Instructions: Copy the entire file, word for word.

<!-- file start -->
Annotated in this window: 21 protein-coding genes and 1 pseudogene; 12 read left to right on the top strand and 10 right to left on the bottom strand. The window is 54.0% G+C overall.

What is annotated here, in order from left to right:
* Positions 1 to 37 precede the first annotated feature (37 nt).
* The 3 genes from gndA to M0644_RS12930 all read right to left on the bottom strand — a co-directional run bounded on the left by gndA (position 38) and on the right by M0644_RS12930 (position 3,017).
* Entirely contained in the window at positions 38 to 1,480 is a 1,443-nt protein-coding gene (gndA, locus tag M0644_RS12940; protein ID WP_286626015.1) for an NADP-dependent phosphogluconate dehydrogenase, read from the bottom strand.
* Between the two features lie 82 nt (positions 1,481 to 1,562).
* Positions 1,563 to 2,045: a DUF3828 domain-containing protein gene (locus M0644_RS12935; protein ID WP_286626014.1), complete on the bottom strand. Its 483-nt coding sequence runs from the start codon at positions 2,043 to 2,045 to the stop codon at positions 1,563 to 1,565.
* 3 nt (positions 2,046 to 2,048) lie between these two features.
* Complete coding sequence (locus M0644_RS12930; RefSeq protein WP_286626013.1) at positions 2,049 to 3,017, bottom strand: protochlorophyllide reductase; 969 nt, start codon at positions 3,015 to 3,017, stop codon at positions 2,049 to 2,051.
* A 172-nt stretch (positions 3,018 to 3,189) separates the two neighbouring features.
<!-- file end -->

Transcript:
Annotated in this window: 21 protein-coding genes and 1 pseudogene; 12 read left to right on the top strand and 10 right to left on the bottom strand. The window is 54.0% G+C overall.

What is annotated here, in order from left to right:
* Positions 1 to 37 precede the first annotated feature (37 nt).
* The 3 genes from gndA to M0644_RS12930 all read right to left on the bottom strand — a co-directional run bounded on the left by gndA (position 38) and on the right by M0644_RS12930 (position 3,017).
* Entirely contained in the window at positions 38 to 1,480 is a 1,443-nt protein-coding gene (gndA, locus tag M0644_RS12940; protein ID WP_286626015.1) for an NADP-dependent phosphogluconate dehydrogenase, read from the bottom strand.
* Between the two features lie 82 nt (positions 1,481 to 1,562).
* Positions 1,563 to 2,045: a DUF3828 domain-containing protein gene (locus M0644_RS12935; protein ID WP_286626014.1), complete on the bottom strand. Its 483-nt coding sequence runs from the start codon at positions 2,043 to 2,045 to the stop codon at positions 1,563 to 1,565.
* 3 nt (positions 2,046 to 2,048) lie between these two features.
* Complete coding sequence (locus M0644_RS12930; RefSeq protein WP_286626013.1) at positions 2,049 to 3,017, bottom strand: protochlorophyllide reductase; 969 nt, start codon at positions 3,015 to 3,017, stop codon at positions 2,049 to 2,051.
* A 172-nt stretch (positions 3,018 to 3,189) separates the two neighbouring features.